If you’re tired of the politicization of banking in Europe and the U.S. and are contemplating a move to Switzerland where taxes are low and living standards are high and everyone loves bankers and earns a handsome amount of money, then be warned: the Swiss are losing their tolerance for highly paid financial services workers along with everyone else.
It started last year with referendums to abolish tax breaks for rich foreigners. In September, Swiss voters in Bern – an expat haven popular with film stars – rejected proposals to abolish the tax breaks, whilst voters in Basel-Landschaft, a less expat-heavy canton, voted to approve them.
Now, Switzerland is going one step further, with proposals to impose new restrictions on executive pay. The Swiss politician Thomas Minder has organised a referendum for March 3rd proposing that shareholders should vote on the remuneration of directors working at Swiss-listed companies. If the move goes through, it will make it easier to restrict the compensation of board members, leading to trickle-down effects for pay lower down. The referendum has been triggered by Swiss discontent with financial services pay in particular. A survey by the Swiss Ethos Foundation found that the average manager of a Swiss financial services firm earns CHF1.9m.
Opinion polls suggest the new rules will come into force: 75% of Swiss voters back them. If they do, they will accompany additional rules regulating Swiss hedge funds, which are expected to come into force in early 2013.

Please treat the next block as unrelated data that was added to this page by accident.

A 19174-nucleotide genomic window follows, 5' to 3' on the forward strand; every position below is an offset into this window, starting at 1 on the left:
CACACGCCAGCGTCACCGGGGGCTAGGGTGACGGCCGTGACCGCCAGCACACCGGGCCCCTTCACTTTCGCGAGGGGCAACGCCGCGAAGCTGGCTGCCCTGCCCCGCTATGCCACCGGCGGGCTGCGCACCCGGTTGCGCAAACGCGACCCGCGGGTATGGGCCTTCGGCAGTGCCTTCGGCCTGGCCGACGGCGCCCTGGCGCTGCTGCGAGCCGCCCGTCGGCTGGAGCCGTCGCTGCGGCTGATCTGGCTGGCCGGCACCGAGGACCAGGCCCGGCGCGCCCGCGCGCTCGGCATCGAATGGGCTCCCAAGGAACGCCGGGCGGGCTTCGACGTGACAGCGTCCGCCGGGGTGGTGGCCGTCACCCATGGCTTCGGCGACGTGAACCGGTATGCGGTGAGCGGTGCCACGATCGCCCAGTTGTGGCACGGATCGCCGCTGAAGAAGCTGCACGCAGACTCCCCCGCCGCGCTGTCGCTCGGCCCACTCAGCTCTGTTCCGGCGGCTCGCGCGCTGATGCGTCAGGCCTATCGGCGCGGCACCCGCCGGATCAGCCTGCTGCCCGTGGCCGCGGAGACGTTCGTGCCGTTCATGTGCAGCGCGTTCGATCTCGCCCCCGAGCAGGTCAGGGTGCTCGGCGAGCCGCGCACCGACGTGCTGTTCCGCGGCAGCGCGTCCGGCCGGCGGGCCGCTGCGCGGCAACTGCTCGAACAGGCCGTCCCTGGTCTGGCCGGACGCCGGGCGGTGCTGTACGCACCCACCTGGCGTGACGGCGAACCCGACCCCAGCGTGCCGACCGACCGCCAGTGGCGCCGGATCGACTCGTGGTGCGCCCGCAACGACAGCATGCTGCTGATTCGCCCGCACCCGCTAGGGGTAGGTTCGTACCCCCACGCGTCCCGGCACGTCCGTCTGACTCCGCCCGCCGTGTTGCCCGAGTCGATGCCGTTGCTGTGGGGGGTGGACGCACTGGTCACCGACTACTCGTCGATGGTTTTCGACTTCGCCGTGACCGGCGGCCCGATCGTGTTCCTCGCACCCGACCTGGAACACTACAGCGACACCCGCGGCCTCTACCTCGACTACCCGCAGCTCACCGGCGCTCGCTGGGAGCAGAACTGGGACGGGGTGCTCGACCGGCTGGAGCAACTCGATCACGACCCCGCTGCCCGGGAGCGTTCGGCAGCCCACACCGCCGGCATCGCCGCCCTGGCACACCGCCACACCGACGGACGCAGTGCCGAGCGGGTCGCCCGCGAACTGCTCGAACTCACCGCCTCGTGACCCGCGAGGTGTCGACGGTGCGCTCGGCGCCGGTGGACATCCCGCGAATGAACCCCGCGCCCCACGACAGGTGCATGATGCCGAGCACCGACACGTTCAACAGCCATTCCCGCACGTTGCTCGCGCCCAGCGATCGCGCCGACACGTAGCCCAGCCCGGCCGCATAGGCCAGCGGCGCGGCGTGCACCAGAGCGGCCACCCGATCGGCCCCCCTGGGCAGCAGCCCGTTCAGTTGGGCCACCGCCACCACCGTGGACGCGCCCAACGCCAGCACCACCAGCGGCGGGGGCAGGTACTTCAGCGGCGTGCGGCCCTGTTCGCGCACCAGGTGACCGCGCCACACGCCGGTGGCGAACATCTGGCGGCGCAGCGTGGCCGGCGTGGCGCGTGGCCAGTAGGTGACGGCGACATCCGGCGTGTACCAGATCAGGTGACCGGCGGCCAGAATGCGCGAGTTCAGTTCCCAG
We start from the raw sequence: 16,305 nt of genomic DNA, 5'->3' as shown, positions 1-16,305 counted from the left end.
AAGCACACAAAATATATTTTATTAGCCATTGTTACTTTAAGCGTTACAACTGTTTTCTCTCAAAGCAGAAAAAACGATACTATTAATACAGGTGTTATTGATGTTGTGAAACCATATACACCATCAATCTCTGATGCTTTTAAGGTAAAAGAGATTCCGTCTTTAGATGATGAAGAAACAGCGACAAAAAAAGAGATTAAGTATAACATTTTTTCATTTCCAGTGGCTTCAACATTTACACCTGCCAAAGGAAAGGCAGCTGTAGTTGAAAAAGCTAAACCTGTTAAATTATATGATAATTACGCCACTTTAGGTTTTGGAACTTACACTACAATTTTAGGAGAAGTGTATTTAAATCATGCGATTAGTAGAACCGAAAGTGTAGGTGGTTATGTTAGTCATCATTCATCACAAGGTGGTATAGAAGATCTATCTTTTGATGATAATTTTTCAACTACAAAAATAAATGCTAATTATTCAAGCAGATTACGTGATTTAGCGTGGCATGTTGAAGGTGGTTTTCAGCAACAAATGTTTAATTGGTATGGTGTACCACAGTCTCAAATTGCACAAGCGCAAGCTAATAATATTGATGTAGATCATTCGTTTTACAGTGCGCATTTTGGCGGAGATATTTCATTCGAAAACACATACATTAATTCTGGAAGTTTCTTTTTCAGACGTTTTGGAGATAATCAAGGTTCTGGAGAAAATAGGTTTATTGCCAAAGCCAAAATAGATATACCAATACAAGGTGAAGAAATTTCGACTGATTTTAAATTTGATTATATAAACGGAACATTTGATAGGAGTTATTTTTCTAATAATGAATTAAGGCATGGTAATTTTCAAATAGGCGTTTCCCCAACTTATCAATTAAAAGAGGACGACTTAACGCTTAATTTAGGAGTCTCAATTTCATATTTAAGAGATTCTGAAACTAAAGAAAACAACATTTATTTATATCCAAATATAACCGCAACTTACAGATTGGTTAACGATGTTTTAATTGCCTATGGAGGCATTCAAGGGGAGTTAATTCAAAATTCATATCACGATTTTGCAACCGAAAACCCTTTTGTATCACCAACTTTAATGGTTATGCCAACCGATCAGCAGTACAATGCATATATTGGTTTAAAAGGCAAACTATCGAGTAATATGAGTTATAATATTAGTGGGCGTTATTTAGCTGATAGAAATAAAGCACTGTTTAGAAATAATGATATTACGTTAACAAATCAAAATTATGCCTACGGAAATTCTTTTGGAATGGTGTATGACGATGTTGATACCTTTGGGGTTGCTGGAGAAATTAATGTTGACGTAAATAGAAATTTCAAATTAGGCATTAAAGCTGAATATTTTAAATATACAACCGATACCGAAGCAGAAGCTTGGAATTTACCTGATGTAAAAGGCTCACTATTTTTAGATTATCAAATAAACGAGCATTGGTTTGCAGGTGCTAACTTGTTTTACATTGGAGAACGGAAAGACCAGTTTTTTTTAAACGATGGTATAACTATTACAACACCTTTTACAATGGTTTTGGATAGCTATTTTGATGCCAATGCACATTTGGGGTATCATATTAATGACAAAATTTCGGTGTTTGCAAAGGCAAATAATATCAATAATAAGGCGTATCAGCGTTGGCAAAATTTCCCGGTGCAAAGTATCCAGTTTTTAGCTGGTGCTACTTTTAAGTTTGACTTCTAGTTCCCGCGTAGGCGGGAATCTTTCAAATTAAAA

Last year, it emerged that Brevan Howard, a London-based hedge fund which moved its main office to Geneva in 2009 was looking for a significant new space in London again. Stuart McLaren, a partner in the investment management business at Deloitte, said the tide has definitely turned away from Switzerland. “No one is talking to us about move there any more,” he says, “There have been concerns among hedge fund managers that Switzerland doesn’t have all the infrastructure necessary to cope with the influx of hedge fund managers. It can be very difficult to find suitable accommodation for businesses and for individuals, and it’s hard to find schools for children.”
The upside to Switzerland has always been its low taxes and acceptance of wealthy financiers. Stricter hedge fund rules, calls to end tax breaks on foreigners and widespread support for curbs on executive remuneration are eroding that. It’s hard to see financial services professionals moving there for the mountains alone.